Category: Trips

Quick Review: The Writers Cottage, Ramgarh, Uttarakhand

Main Building

With spectacular views, the Writers Cottage is a delight and a must visit for those looking for a quiet, peaceful holiday.

Writers Cottage Room

Writers Cottage Balcony

The Writers Cottage by VResorts is not your typical hustle bustle holiday destination. Hinged on a hill, in the small town of Ramgarh in Uttarakhand, this humble, poignant cottage is a treat for those looking to enjoy serene, quiet surroundings of a hill station.

While the resort has four rooms overall, the Writers Cottage is by far, the best room/ cottage to stay in. The Cottage has one very large room and an attached bathroom. It’s set aside from the other building in the resort which has three rooms, a dining area and a patio which is quite nice too but my vote goes to the Writers Cottage which is quite spacious and offers undisturbed quality time to chill out and enjoy the landscape.

Dining area in main building

Main Building

Pic of another room in main building

Rabindranath Tagore

Seating area in main building

View from balcony Writers Cottage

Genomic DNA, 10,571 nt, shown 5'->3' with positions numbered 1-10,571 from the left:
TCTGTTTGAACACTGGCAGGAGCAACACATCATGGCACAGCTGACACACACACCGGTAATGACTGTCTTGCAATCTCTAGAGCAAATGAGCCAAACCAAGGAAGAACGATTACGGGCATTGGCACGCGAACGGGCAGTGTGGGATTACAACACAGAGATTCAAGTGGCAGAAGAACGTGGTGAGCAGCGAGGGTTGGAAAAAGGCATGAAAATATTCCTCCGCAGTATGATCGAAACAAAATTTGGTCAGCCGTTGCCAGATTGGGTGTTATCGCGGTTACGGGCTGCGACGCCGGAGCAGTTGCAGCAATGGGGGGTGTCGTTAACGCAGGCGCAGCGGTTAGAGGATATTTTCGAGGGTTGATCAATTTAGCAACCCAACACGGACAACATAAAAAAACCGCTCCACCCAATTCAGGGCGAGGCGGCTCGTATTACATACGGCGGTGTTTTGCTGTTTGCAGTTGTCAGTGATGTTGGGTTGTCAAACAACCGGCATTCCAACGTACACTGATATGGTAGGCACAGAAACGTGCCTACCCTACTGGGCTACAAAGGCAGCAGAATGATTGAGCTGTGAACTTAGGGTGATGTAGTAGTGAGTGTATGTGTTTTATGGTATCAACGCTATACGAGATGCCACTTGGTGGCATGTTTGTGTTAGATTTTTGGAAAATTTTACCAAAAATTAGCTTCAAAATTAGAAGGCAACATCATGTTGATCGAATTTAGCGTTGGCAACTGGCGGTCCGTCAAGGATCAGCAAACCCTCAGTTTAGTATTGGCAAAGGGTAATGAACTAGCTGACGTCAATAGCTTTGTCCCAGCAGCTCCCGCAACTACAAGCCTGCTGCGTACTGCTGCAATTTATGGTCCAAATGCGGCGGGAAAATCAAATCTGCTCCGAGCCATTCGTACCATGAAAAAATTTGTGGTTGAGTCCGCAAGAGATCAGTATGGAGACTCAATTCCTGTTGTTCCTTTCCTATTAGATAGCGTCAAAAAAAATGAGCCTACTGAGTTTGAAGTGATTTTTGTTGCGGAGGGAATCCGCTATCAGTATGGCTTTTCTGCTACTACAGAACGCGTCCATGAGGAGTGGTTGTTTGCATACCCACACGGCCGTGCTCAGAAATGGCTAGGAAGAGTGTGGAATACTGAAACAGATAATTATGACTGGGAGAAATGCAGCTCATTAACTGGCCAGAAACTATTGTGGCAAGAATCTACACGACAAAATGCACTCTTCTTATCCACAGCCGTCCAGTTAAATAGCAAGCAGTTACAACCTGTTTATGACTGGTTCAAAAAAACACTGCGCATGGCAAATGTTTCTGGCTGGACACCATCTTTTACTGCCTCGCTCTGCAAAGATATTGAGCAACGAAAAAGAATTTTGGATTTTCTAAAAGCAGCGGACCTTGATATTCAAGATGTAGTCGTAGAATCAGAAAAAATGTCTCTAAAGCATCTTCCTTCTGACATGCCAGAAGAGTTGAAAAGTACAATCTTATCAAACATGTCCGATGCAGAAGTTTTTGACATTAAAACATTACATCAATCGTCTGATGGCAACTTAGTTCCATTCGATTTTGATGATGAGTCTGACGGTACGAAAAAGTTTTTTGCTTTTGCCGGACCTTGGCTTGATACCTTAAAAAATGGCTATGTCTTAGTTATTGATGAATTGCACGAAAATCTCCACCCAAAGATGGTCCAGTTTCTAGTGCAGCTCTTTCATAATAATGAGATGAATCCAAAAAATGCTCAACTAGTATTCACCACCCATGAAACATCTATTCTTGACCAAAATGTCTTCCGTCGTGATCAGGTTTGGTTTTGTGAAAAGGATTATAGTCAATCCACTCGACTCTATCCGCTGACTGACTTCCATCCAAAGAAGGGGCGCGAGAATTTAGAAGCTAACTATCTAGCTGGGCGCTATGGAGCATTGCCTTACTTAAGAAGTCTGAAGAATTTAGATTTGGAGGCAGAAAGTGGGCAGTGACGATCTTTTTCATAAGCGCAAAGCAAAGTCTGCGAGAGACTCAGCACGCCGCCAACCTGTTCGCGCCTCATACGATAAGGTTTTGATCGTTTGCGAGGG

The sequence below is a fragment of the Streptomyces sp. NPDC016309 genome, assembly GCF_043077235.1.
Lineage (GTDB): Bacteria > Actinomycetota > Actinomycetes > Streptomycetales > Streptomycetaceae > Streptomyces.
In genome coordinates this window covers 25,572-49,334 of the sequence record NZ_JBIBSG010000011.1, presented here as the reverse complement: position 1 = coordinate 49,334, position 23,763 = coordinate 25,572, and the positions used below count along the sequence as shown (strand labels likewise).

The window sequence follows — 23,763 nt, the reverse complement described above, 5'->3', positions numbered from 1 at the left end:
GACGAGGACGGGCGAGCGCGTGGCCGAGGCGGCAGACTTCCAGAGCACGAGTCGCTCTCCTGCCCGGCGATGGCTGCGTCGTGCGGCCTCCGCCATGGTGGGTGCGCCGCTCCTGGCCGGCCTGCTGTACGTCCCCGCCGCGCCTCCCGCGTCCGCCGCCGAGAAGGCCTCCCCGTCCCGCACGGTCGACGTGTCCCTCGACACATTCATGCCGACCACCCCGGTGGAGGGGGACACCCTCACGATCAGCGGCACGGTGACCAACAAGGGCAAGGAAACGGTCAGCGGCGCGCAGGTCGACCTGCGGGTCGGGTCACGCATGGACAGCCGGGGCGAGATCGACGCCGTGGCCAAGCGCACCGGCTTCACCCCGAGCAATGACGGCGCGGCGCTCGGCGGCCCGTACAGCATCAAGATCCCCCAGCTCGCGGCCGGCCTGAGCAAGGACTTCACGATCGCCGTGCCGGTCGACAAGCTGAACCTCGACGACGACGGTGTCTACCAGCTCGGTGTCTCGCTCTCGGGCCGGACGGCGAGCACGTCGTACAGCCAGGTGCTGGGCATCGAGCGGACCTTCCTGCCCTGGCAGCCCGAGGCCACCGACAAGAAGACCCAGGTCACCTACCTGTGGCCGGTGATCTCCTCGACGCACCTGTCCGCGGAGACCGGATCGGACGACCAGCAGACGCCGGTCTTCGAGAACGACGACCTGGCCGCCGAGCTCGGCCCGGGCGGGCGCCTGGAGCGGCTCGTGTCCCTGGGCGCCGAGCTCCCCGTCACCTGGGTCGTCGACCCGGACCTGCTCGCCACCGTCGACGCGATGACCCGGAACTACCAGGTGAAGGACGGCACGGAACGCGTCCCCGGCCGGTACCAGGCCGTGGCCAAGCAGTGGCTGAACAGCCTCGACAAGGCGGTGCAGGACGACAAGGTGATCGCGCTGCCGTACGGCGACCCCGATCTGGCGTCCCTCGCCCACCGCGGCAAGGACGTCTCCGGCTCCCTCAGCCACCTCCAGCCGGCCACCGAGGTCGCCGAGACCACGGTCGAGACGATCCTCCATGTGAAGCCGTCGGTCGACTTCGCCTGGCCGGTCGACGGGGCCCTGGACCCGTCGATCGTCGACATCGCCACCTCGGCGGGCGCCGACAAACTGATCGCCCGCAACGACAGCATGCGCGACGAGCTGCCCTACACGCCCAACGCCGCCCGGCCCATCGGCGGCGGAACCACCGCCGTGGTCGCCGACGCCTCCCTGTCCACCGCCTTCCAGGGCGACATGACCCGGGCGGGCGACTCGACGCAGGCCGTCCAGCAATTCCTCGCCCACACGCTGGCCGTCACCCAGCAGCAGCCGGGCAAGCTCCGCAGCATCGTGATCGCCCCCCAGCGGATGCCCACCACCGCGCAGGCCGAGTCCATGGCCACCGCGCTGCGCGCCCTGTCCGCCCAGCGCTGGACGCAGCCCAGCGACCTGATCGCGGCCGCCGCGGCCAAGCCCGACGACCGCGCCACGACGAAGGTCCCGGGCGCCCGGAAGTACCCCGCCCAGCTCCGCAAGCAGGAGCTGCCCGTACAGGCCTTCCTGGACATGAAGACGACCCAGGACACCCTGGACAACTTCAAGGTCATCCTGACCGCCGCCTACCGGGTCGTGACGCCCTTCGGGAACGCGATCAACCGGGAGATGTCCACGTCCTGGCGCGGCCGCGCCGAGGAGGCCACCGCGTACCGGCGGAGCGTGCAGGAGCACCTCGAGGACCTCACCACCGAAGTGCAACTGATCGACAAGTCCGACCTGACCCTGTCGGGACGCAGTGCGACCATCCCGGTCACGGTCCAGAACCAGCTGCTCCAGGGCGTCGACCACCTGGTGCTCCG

In addition to the spacious room, the Writers Cottage has an unparalleled view of the mountain range from its balcony. It’s a view to die for and will make you want to stay in the balcony all day long. In the night, the blinking lights of the local town will make you feel like you are walking among the stars – what an amazing feeling. The silence of the night will echo in your mind, mildly interrupted by jungle crickets making noise ever so often. Just perfect.

It’s fair enough to say that the resort folks are also committed to you enjoying your space and me time. Service and food is excellent (veg & non-veg) and only provided when you ring the bell to ask for it. Not the modern, electronic jarring bell, just the simple hand bell that you find in temples and monasteries which you ring from the balcony of your room and the resort guy comes sprinting around. Loved the bell concept – a minor detail but so appreciated. Meals at the resort are in main dining hall (of the other building) but tea/ coffee is served in rooms if required. The resort folks also happily make an exception if you are traveling with someone who needs extra care.